From the datasheet, the HDSP-253x looks like the LED dot-matrix equivalent of an HD44780-controlled LCD display:
- data is sent on a 8-bit bus;
- ability to decode 128 ASCII characters, which are permanently stored in ROM;
- allows definition of 16 user-programmable symbols that are stored in the on-board RAM.
I wired the display to an ATmega328 (internal oscillator at 8MHz) through a 595 shift register, using the schematic in this post from nycresistor blog.
They use the HDSP-2111 display, which is very similar to the HDSP-2534 I have. They also provide demo source code for writing data to the display. Needless to say everything works as described. My contribution to the code is a function that sets the display brightness at one of the predefined 7 levels.
As shown in the photo above, all components fit on a 5cm x 7cm prototype board. The RTC is DS1307 with backup battery. The hours and the minutes can be set from the two buttons.
The easiest solution to "finish" the clock was to mount it on a phone dock charger I had around (which can be also found on ebay for $3 or so). Plugging the clock board into the dock's USB connector requires a "breakout" miniB (like this one sold by adafruit). I improvised one by cannibalizing a Geiger PCB, as shown in the photo below.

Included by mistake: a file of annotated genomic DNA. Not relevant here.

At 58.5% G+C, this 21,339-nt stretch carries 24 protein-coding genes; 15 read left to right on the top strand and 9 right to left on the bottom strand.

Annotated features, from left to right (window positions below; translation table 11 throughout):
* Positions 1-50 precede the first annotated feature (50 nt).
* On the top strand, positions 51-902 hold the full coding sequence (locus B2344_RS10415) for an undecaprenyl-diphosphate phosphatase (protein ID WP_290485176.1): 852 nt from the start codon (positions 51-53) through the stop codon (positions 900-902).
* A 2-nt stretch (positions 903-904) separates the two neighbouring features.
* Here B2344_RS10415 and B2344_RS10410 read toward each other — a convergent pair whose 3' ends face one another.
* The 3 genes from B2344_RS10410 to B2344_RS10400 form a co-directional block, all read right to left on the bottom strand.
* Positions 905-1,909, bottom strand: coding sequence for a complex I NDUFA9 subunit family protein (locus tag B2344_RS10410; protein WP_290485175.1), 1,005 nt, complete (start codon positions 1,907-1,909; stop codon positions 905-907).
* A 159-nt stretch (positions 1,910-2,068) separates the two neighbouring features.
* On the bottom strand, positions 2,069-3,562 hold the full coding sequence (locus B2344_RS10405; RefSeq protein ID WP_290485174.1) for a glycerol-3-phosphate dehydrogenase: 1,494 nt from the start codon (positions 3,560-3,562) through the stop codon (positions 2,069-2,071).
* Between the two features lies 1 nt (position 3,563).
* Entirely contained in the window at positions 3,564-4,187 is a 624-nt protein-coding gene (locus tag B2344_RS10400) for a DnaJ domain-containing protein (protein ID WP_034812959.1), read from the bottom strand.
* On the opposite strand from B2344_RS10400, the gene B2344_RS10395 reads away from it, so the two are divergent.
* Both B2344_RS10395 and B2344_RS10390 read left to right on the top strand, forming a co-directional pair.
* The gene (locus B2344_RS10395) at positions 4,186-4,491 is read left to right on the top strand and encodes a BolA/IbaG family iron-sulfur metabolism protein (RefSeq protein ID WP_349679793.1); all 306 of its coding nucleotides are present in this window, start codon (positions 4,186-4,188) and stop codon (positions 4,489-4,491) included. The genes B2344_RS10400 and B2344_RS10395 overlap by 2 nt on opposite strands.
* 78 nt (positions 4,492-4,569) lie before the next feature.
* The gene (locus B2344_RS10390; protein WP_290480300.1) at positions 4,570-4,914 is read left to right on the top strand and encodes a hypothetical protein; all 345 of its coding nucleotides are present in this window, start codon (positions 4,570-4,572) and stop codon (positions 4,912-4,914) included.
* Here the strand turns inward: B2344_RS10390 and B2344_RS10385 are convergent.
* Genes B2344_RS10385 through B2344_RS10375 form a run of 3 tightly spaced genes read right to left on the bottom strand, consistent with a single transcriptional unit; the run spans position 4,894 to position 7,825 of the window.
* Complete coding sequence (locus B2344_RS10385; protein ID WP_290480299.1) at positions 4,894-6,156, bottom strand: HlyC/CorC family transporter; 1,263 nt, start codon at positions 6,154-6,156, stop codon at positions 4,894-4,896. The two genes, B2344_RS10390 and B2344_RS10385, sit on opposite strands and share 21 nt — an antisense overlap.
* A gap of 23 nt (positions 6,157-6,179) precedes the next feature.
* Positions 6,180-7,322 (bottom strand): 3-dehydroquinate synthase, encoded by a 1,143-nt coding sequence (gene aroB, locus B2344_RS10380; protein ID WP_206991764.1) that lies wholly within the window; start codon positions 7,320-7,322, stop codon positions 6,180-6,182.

The "breakout" miniB connector is attached to the back of the clock board by soldering a few header pins in matching holes of the 2 boards. The assembly is mechanically solid.
The current draw at the lowest brightness (which is still very visible, as shown in the photo above) is between 20 and 40mA. At the highest brightness, the clock draws about 200mA.
Future improvements may include a Bluetooth module to display messages sent from a smart phone. And of course, designing a proper PCB :)
Update (Jul 20, 2014): A kit for this clock is now available.